4-year project will consider efficacy, commercial viability of organic seaweed in cattle feed
A research team led by the University of Vermont will spend the next four years considering the overall potential for organic seaweed ingredients in cattle feed after receiving a US$2.9 million grant from the U.S. Department of Agriculture (USDA).
Part of the study, which kicked off this fall, aims to understand the nutritional benefits and drawbacks of feeding seaweed to organic-fed dairy herds in the U.S. – including whether seaweed reduces emissions of CO2, methane and nitrogen. But the study will also consider which of the seaweed studies available in the U.S. could become commercially viable if grown for use in dairy feed at scale, according to Sabrina Greenwood, the lead researcher on the project.
“The idea is to look at organic seaweed and whether you can incorporate that into the diet of an organic dairy herd to create a commercially feasible ingredient,” said Greenwood, an associate professor in the department of animal and veterinary sciences at the University of Vermont.
Work to be completed in over the course of the study includes everything from examining how seaweeds are digested in a cow’s rumen in the laboratory, to conducting focus groups with farmers to learn more about potential barriers to the adoption of seaweed ingredients, such as whether they store well or the limits of availability. Partners on the project include Syracuse University, the University of New Hampshire, and Bigelow Laboratory for Ocean Sciences.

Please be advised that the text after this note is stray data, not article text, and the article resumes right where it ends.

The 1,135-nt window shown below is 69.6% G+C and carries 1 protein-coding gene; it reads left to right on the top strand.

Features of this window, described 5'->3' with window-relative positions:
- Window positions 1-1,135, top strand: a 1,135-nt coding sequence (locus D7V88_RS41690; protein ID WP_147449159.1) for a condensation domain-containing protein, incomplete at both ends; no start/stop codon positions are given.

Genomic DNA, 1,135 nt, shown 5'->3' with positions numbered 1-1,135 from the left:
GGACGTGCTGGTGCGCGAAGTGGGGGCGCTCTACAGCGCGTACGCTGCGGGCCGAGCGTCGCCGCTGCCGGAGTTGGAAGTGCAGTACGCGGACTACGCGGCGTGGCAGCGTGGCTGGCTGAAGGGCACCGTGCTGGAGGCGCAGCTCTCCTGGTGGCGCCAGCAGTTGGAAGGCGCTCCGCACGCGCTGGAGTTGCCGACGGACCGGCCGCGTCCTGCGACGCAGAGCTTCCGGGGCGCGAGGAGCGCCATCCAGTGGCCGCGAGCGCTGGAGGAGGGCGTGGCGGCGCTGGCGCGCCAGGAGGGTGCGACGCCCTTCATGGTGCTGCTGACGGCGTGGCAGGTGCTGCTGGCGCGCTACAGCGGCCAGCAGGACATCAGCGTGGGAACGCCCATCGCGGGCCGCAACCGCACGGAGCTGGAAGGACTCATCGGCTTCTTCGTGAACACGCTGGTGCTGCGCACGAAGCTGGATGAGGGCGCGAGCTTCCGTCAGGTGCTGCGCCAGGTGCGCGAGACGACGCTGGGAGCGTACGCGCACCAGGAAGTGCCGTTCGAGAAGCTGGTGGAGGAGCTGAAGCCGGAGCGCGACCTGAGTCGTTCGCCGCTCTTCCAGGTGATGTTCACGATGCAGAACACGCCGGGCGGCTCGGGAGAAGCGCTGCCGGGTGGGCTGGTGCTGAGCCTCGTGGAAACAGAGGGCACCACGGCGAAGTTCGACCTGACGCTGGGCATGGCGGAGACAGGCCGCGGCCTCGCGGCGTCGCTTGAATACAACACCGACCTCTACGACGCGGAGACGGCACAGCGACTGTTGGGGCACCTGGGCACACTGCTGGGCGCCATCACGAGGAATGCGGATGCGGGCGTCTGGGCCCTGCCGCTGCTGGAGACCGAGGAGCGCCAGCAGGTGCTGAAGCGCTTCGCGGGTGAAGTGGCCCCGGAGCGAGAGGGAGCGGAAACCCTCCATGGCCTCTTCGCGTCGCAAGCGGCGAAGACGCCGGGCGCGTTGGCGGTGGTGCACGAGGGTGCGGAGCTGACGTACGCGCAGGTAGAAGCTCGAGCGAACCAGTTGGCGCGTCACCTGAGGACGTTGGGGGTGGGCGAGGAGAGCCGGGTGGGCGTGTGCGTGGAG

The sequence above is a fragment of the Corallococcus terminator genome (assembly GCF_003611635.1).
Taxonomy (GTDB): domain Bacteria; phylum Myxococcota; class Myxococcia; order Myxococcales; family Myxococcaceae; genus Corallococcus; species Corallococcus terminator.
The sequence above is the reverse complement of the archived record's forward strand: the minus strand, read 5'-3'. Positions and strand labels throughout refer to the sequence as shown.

Greenwood said the motivation for the study started with the aquaculture side of the equation, with researchers at Bigelow who were looking at ways to expand aquaculture production in the U.S. They connected with Greenwood, whose has a background in dairy nutrition and was familiar with the potential for animal feed to be included in cattle feed as part of an emissions control strategy.
“Feeding seaweed is gaining popularity globally,” Greenwood said. “Given the importance of sustainability for the dairy industry and being conscious of nitrogen cycling, I think a lot of scientists have taken this concept to heart.”
Emissions-reducing additives are of particular interest to organic producers, Greenwood said, because the cows’ waste is scattered across the land they graze.
However, while seaweed has shown promise as a means of reducing dairy cattle emissions, questions remain about its nutritional properties and how it interacts with conventional feed ingredients like corn or soybeans, Greenwood said. It’s also still largely produced and fed in small batches, she said, so it remains to be seen whether the product is cost-effective at scale, she said.